I am excited to return to writing about the arts beginning next week!
Look for my article on Carolina Ballet’s Monet Impressions following its opening on May 11.
I started this blog when I was writing reviews for Triangle Arts and Entertainment. I received press releases and calls for media photographers for performances and events we covered, but since there was no photographer to attend from Triangle A&E, I bought a camera and started going to the photo calls myself (*see note below). I included a few of the photos to beautify my review of the show on Triangle A&E and used ArtsView NC to share additional photos.
I would attend the dress or tech rehearsal for photos, then return to watch the performance later that same day or the next day. Spending hours in the theater during the rehearsal allowed me to witness firsthand some of the hard work that goes into a live performance before showtime. This view of artists behind the scenes gradually impacted the way I wrote reviews.
Over time I stopped thinking of my articles as reviews and started thinking of them as experiential essays. I don’t have to love a performance, but I don’t want to discourage someone from supporting artists doing earnest work. Reviews are for products intended for a specific purpose. For example: “This shirt does not have arm holes,” or “This table only has three legs and won’t stand up.” We can’t predict what characteristics will make art good like we can with a shirt or a table. Art is an experiment, a risk, a posed question, or a kind of discussion, and art takes courage.
In 2010 I went into the Hirshhorn Museum in Washington, D.C. to find a room full of solid blue canvasses, solid blue hanging cubes, blue body prints… nothing with more than one color, and nothing that looked like it took more skill than most 3-year-olds have. The exhibit was the work of mid-1900s French artist Yves Klein, who I had never heard of. I stood transfixed in front of a blue canvas and kept returning to it to wonder, “what the hell?” I went to the other floors of the museum and could not stop thinking about that monochromatic piece. Why is Yves Klein such a big deal? I had this idea that if I’m looking at art that is sought after by museums, and that I have to pay to see, it should demonstrate extraordinary skill and creativity, and I thought this canvas showed no skill or creativity. Yet I couldn’t stop thinking about it. I bought a book about the artist and learned how he created his Yves Klein Blue from lapis, which gives it it’s mesmerizing glint and about his philosophical interests that lead him to go into uncharted territories with his art, opening doors for future artists. Once I understood the inspiration behind his work – simple relatable events such as gazing into the blue sky – I was able to see the skill and innovation in his work that had not been immediately apparent, and it has become one of my favorite works of art.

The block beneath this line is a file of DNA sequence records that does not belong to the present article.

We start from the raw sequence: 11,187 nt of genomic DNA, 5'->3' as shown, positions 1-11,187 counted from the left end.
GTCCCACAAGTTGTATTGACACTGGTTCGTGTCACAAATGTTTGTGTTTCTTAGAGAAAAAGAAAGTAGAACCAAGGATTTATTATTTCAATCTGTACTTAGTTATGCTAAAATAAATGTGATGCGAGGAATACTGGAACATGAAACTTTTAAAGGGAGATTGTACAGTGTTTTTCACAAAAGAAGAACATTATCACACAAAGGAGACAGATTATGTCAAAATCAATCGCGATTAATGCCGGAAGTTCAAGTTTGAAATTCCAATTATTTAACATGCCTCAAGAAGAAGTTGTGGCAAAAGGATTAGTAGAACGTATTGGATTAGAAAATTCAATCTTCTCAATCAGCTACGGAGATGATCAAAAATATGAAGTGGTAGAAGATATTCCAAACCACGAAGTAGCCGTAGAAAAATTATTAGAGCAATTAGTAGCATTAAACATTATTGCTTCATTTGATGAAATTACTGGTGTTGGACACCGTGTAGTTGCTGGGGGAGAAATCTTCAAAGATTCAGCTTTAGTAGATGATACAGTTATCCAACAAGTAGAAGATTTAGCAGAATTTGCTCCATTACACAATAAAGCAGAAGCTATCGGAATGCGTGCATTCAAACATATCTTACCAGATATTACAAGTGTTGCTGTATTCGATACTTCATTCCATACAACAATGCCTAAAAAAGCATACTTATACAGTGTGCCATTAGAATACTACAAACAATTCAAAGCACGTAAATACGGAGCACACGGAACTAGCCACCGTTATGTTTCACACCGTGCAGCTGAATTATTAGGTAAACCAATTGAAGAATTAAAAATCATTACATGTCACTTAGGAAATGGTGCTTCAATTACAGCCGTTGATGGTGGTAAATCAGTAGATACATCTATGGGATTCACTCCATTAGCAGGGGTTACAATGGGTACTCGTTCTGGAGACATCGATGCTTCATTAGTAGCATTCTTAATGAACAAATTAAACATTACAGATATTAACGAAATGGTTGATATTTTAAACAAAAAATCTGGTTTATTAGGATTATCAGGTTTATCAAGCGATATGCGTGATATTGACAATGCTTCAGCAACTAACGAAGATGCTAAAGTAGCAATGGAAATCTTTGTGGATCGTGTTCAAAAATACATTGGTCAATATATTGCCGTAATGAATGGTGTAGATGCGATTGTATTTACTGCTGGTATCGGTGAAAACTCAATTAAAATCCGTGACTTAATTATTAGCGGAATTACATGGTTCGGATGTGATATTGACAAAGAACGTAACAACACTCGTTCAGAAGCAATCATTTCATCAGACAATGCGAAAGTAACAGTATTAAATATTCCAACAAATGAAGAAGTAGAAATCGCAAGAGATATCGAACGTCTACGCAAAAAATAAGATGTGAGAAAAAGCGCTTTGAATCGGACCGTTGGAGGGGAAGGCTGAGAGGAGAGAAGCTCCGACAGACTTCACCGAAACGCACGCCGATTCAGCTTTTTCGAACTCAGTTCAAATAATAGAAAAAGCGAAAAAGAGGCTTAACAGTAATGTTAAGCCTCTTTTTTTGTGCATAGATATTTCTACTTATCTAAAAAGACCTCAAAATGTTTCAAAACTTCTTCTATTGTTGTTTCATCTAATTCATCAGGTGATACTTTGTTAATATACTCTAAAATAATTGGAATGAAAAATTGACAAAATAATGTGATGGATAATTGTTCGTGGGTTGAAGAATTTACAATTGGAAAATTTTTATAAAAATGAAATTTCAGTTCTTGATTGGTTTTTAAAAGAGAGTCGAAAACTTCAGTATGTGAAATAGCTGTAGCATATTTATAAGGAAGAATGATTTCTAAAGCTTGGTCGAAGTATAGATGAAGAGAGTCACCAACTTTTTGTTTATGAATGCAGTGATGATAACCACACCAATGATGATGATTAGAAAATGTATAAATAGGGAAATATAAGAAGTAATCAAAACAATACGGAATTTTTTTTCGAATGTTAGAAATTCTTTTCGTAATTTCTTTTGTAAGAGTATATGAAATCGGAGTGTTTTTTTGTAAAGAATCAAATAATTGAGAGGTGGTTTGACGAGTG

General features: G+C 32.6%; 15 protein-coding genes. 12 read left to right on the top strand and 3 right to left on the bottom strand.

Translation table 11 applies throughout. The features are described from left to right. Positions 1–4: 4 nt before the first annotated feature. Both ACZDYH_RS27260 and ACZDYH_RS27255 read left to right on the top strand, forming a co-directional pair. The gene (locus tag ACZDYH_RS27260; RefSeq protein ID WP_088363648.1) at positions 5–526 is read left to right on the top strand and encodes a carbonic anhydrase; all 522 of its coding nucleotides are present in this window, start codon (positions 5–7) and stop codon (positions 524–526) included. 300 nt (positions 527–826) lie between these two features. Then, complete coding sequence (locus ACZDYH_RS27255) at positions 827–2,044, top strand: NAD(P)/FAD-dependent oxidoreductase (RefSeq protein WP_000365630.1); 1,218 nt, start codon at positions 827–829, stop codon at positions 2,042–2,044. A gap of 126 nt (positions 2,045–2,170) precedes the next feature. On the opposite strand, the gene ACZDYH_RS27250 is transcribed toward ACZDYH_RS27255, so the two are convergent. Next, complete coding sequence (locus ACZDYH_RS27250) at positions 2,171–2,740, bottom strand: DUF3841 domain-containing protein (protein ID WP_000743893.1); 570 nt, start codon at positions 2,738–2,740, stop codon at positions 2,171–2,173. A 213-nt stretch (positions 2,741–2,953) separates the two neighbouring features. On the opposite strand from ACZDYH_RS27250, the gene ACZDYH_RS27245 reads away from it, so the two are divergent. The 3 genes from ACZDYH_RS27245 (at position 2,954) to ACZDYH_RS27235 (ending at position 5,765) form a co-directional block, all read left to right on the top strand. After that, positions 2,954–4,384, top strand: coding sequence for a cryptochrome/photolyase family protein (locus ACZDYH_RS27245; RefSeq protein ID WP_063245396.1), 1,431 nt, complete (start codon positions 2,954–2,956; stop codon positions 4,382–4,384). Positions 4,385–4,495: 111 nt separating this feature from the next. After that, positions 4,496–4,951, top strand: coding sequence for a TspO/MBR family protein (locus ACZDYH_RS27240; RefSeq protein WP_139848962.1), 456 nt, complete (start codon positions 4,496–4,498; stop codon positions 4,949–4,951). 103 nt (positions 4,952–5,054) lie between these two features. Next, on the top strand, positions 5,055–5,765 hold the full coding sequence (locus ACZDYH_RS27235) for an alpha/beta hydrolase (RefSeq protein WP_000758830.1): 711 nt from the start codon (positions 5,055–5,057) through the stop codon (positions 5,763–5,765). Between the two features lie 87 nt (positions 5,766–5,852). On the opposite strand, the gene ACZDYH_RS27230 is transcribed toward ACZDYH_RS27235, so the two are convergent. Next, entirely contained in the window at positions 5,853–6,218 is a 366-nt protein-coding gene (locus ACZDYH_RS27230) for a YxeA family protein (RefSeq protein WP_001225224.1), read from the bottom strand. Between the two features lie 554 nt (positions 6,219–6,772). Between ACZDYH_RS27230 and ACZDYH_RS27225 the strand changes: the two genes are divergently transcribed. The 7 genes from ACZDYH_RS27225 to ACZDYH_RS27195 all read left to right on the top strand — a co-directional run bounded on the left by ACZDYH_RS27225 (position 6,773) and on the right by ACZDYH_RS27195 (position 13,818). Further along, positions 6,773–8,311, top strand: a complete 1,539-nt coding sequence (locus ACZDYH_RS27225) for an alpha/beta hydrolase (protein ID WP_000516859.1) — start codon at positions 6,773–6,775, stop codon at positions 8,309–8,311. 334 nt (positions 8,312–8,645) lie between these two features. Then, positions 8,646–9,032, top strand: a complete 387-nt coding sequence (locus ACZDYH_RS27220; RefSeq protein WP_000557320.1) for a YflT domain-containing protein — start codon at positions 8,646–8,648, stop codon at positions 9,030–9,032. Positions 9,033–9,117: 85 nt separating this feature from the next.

But even if I hadn’t come to admire Yves Klein, his work generated conversation and stuck in my mind. I would never think that a trip into a museum was a waste of time or money because I hadn’t loved every piece of work. I want to go, experience the work, allow myself to think about what I’m seeing and have conversations about it, and to think about what the artist might have intended. I don’t need to love the work, but I always love the experience of finding out. I look for the same discussion with theatrical performances. The many artists involved in creating a theatrical performance make the discussion and experience rich and complex.
Nothing makes me feel more alive than to have a piece of art occupy my mind – whether in admiration or curiosity. I am excited to return to writing about the arts thriving in North Carolina, to share my experiences and support artists who work earnestly, take risks, pose questions and generate discussion.
featured image is:
Yves Klein, Untitled Blue Monochrome (IKB 67), 1959
© The Estate of Yves Klein c/o ADAGP, Paris, 2018
*This was the start of a new passion. I took a break from writing to dive into photography. Visit my photography website at denisecernigliaphotography.com